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Youth Registration a perfect match for new QuickStart Tennis Center in Dallas

April 13, 2010 06:52 PM

By Nicholas J. Walz, USTA.com

In Texas, where everything is proclaimed by the locals to be "bigger and better," the Dallas Tennis Association is about to prove why tennis falls in line with the expression.

The Dallas Park and Recreation Department, with help from the USTA and the USTA Texas Section, has transformed Kiest Park, Dallas' oldest tennis facility, into the first public park QuickStart Tennis facility in Texas and the largest permanent QuickStart Tennis site in a public park in the United States.

In preparation for the grand re-opening of the state-of-the-art site, complete with 12 36-foot courts alongside four regulation-sized courts with 60-foot lines, Youth Registration took over one of the largest cities in the nation with a successful sign-up on Friday, Feb. 26. More than 120 kids showed up to take part in the night's festivities, which included hat giveaways, on-court challenges and free food and beverages.

"USTA National has challenged the sections, and it has lit a fire under the people here in Dallas," said Bert Cole, Director of Junior Recreation for the DTA. "How schools and P.E. teachers are getting into it is just awesome. It's clear that the mantra is, 'Let's get racquets into kids' hands,' and, boy, are we doing it."

Cole is part of the group that heads up Slam Jammers, an NJTL program spread across nine Dallas-area sites, hosting around 500 kids for spring programs and between 1,500 to 1,800 children per year during the summertime. The sample turnout for Youth Registration reflected the larger pool of kids who come out to play tennis. Keist Park, which will become the pre-eminent site for youth programs, borders the Oak Cliff district of Dallas: a low-income, high-crime neighborhood since the 1970s.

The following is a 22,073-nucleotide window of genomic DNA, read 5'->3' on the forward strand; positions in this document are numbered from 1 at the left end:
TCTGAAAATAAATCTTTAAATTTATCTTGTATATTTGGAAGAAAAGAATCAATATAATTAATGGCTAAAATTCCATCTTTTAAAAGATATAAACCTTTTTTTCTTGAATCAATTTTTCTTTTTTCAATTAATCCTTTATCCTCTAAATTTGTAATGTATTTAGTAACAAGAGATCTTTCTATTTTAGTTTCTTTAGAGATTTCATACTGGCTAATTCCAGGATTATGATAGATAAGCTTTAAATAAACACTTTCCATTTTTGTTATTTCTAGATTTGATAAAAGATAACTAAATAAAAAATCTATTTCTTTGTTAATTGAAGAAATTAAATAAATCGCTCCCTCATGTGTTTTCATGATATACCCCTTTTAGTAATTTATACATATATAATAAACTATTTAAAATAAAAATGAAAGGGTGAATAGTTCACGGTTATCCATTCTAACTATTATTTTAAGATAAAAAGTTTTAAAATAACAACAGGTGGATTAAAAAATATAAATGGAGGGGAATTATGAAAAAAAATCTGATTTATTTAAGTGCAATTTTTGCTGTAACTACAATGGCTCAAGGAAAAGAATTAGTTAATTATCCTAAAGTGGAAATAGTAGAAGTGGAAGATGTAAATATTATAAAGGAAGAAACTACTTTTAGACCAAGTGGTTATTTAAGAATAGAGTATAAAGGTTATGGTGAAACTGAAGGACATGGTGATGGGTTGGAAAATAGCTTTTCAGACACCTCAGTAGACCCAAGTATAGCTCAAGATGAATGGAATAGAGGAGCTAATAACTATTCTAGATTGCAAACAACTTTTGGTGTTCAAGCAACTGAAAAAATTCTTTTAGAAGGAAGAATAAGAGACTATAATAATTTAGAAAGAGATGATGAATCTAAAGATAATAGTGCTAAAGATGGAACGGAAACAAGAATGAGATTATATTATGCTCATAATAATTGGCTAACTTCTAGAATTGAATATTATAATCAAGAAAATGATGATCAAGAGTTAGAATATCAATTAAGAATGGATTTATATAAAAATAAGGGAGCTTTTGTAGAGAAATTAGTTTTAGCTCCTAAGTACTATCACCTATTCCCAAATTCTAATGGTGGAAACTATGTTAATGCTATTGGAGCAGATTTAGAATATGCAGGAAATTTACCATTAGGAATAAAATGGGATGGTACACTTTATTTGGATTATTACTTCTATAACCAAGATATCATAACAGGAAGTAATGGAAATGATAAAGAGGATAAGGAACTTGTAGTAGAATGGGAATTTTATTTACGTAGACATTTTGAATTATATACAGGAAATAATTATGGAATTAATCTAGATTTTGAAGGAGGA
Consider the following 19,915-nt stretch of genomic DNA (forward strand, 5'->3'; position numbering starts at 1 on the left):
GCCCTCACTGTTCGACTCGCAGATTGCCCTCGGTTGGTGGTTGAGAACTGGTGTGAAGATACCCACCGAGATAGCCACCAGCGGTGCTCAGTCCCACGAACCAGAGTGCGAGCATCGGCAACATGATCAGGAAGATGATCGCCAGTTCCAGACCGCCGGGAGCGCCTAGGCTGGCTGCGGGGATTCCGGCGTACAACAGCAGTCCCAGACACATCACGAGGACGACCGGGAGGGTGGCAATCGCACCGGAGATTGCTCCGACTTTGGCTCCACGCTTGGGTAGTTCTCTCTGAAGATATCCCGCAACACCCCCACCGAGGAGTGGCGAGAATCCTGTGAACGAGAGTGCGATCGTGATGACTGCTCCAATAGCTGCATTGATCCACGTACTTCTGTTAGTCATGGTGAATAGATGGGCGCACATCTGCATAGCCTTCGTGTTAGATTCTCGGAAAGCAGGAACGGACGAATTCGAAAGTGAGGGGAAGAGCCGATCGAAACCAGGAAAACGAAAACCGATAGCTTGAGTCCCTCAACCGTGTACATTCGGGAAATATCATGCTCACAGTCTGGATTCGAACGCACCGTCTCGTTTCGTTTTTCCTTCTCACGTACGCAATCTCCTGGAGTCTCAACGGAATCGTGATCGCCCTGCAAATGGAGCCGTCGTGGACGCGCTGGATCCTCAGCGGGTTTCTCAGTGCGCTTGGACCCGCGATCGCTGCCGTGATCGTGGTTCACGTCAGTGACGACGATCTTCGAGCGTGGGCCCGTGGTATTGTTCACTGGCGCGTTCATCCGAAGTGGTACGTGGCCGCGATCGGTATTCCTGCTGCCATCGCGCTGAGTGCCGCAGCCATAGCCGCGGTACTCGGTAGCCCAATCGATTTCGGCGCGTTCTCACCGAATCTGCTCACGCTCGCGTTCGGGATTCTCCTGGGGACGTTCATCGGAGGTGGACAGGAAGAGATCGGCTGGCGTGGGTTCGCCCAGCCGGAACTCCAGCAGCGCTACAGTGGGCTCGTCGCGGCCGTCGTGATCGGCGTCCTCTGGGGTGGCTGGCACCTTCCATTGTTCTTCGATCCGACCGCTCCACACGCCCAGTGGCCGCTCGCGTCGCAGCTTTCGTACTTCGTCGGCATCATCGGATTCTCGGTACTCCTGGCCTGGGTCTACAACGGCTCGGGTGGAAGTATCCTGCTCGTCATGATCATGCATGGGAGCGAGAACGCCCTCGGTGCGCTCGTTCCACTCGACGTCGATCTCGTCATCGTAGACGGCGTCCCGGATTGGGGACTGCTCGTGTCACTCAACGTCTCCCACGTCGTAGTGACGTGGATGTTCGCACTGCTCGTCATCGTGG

"Where we were this year was challenging. This is traditionally an area of the city where parents don't actively participate in their kids' lives," said Cole. "A lot of the kids were just dropped off. It's sad when you have kids show up and get excited about what they're experiencing but can't have their parents share in the moment.

"Right now, (the DTA is) reaching out to a new demographic with tennis, trying to increase awareness. Having little to no parental feedback is tough, and we're still seeing how it's going to go, but we were happy with the turnout and expect it to get better in the years to come."

She remembers her own recruitment into the game as very different from a formal sign-up.

"I started around the age of 14. On my way home from track practice, I walked past a tennis court, and a coach called me over and put a racquet in my hand," said Cole. "Now I wake up in the morning and go to bed with tennis on my mind, always working. It's hectic but totally enjoyable."

For now, it’s a much brighter day for the city. Park Department officials and representatives from the DTA will join with local tennis enthusiasts in a ribbon-cutting ceremony on Friday, March 19. QuickStart Tennis demonstrations and specialized drills will begin at 11 a.m. CT and continue after the ribbon cutting with prizes donated by Wilson.

"Everything's going to be brand new, and it's just an awesome place for families. Tennis is growing and will continue to grow because it’s a sport where families can play together," said Cole. "People are beginning to wake up."



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